What does furloughed mean?
As an alternative to redundancy, you can temporarily lay off staff (or reduce their working hours, known as ‘short-time’ working). If your contracts allow, you do not have to pay laid off staff. Furloughed is essentially just another word for laid off. If you furlough your employees they can’t do any work at all, so if they are home working or working reduced hours this won’t count as furloughed.
Some FAQs regarding the scheme:
How much can I claim?
HMRC will pay 80% of wages for furloughed employees up to a cap of £2,500 plus Er’s NI and pension contributions.
If your employee is on a regular salary, simply claim 80% of this as per February’s pay.
If the salary varies you should use the highest of:
- Same months earnings from the previous year
- Average monthly earnings for the tax year 2019/20
You can also claim for any regular payments you are obliged to pay your employees. This includes wages, past overtime, fees and compulsory commission payments. Discretionary bonuses (including tips) and commission payments and non-cash payments should be excluded.
If you regularly pay your employees commission we would suggest checking your contracts to ensure these payments are compulsory before making any payments and claims. Other cash payments such as car allowances are usually included and taxed as salary so provided you are obliged to pay them, this should be ok to pay (and reclaim).
However benefits and salary sacrifice amounts are not included.
Who can be furloughed?
HMRC have recently updated their guidance to include those on a payroll reported to HMRC before the 19th March. Originally they said that those employed by 28th February could be included. There is a time delay between commencing employment (start date) and the payroll being submitted to HMRC, so although this is an extension, due to the criteria change, some people may now not qualify.
If you run a weekly payroll, it’s possible this change may have increased the number of employees you can now furlough, those commencing in early March for example. However if you process monthly, this now means that if someone was not on February’s payroll, they are unlikely to qualify for furlough.
How do we get the money?
HMRC will be launching their portal on 20th April and have produced this guide for employers. Accountants will be able to claim as agents or you will need an online PAYE account to file the claim yourself. The claim will be paid within six working days after the claim is filed.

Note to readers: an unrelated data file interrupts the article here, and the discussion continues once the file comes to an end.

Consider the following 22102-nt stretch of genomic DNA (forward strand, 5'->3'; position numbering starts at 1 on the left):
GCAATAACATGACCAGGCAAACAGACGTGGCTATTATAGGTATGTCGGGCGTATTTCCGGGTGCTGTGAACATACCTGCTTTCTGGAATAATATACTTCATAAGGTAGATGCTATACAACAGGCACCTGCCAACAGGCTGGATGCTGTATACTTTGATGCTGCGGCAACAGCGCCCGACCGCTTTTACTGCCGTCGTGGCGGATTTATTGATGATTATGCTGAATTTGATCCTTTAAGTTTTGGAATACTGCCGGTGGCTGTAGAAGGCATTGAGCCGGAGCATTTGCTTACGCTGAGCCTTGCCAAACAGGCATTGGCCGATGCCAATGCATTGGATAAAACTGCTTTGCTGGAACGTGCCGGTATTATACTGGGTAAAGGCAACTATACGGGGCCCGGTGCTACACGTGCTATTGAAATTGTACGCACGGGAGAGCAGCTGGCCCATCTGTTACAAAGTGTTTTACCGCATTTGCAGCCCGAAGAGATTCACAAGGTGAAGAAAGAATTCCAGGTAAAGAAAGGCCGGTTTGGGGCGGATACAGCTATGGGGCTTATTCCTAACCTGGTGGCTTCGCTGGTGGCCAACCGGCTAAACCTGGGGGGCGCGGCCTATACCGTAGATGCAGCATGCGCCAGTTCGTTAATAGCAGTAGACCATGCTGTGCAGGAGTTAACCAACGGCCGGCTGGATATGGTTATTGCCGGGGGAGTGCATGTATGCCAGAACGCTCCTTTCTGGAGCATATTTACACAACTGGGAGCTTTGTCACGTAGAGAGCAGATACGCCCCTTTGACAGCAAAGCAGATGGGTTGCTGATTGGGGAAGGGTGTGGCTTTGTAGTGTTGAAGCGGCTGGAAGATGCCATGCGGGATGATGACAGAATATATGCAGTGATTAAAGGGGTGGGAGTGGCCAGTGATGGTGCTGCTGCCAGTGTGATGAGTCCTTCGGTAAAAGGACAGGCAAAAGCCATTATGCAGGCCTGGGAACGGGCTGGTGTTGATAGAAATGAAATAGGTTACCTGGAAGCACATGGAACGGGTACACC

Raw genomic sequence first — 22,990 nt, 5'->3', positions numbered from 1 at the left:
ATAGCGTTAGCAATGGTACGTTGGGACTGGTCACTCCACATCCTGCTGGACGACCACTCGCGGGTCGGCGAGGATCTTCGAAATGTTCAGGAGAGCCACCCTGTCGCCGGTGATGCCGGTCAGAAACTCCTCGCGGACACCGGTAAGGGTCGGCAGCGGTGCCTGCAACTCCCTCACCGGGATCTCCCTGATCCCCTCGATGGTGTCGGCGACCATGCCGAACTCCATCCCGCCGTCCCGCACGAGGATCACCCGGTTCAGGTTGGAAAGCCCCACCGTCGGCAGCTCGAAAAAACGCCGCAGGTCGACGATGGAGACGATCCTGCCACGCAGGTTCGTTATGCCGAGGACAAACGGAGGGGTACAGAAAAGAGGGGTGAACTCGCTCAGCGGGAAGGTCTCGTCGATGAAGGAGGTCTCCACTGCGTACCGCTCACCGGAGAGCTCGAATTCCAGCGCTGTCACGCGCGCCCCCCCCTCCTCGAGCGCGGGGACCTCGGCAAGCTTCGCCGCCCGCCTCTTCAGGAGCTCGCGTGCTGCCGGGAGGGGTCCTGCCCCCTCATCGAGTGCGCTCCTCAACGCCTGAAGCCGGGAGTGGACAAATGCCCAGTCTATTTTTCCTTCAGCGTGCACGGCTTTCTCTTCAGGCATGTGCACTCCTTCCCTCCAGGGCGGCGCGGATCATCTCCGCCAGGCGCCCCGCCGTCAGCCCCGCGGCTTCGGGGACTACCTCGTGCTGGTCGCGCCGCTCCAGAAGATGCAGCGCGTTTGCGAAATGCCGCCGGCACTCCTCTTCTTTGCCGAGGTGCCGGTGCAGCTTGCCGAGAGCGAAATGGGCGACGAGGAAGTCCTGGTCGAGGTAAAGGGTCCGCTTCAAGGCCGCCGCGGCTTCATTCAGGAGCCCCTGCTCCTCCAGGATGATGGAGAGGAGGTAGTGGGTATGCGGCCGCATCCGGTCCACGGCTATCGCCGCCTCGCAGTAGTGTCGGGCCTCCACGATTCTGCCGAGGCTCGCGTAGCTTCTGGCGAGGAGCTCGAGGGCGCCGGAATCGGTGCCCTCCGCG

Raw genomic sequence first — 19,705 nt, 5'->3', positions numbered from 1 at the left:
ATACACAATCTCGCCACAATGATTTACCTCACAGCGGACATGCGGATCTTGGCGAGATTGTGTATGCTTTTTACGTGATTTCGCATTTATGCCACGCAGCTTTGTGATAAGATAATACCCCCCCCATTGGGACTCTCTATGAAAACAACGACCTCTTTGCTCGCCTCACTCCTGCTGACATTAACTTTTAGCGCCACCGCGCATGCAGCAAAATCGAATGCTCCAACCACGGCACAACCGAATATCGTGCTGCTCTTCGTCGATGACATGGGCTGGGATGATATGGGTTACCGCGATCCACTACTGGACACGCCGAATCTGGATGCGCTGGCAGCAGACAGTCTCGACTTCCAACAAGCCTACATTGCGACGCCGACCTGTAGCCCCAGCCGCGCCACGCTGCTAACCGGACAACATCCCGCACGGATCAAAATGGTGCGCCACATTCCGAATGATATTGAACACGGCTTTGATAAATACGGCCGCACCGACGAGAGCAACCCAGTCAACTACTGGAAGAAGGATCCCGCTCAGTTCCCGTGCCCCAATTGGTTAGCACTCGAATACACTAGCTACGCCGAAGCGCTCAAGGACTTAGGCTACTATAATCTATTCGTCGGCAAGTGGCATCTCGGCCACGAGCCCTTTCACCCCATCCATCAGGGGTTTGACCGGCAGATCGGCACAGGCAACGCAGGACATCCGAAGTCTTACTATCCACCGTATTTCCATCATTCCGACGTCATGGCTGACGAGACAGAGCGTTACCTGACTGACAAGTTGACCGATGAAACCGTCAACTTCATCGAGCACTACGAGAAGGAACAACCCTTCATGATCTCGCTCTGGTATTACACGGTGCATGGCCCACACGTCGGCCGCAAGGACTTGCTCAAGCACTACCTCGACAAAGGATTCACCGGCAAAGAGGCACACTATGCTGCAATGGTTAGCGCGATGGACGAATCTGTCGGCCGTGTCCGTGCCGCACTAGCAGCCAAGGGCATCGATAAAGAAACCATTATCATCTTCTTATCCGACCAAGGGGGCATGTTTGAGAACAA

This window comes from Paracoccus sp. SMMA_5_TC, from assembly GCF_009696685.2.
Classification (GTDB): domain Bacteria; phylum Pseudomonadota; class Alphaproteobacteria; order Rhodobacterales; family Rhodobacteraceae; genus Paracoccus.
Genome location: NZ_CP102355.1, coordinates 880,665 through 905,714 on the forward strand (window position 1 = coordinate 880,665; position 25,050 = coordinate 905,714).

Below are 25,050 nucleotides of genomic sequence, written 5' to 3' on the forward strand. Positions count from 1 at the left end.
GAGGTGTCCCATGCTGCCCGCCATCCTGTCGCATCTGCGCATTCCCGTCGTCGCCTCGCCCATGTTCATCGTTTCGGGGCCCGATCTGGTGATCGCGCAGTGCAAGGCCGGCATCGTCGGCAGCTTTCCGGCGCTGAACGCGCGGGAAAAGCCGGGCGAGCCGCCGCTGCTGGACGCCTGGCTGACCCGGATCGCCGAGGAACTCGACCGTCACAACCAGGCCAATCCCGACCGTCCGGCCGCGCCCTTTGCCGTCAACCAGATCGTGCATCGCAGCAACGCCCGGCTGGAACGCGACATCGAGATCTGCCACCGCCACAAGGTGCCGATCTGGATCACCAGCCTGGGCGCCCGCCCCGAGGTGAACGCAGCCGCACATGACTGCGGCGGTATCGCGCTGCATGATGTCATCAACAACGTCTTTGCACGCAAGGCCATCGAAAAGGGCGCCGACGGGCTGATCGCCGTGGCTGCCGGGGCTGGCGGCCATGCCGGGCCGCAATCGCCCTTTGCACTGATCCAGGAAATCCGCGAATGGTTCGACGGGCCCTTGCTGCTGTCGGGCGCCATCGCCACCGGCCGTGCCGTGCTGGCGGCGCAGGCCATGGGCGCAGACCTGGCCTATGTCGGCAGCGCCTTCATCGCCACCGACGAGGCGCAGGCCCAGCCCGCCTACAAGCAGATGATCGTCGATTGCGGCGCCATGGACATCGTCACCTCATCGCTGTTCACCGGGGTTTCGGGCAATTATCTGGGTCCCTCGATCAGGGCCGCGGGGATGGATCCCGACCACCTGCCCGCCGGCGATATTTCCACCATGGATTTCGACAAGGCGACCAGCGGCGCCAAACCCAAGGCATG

Future claims should be processed during or shortly before payroll is processed. It is not possibly to amend a claim, so do be careful when calculating this amount. If you are a client of Stubbs Parkin we will check this for you and assist you by either claiming the grant or assisting you with making your claim.
Do I have to pay the other 20%?
No, but you can offer to top up your employees salary by paying the remaining 20%. There are lots of factors to consider here, so you will need to make this decision carefully based on your expected cashflow during this period.
How long can I furlough my employees for, and can I bring them back to work?
Employees must be furloughed for a minimum of 3 consecutive weeks. They can be furloughed multiple times but each instance must be for the minimum period.
This makes it easier to make decisions about furloughing your team, if you are not certain about how much work will be coming in, or how long your business can’t operate due to social distancing rules, you can furlough them now with the option to bring them back and leaving open the option to furlough again if the situation continues.
Some businesses (particularly service based) will have a significantly reduced income, but may not be able to completely close. Using furlough periods or rotating employees could be used to ensure vital tasks are carried out, maintaining your business or services, while reducing your costs.
The scheme has now been extended by a month to 30th June.
What if I’m the director of my own limited company, can I be furloughed?
HMRC guidance confirms that if you are a limited company director, whose business has closed or trading has ceased, then you are able to be furloughed by your company and claim 80% of your salary. You can still carry out your statutory duties of being a director but we understand that any income generating activity will mean that you cannot claim that you are furloughed.
For many directors, this will mean claiming 80% of your directors salary of £719 per month, unfortunately dividends paid will not be included in the claim.
The guidance also suggests that the decision to furlough directors should be noted in the company records and communicated in writing to the directors concerned.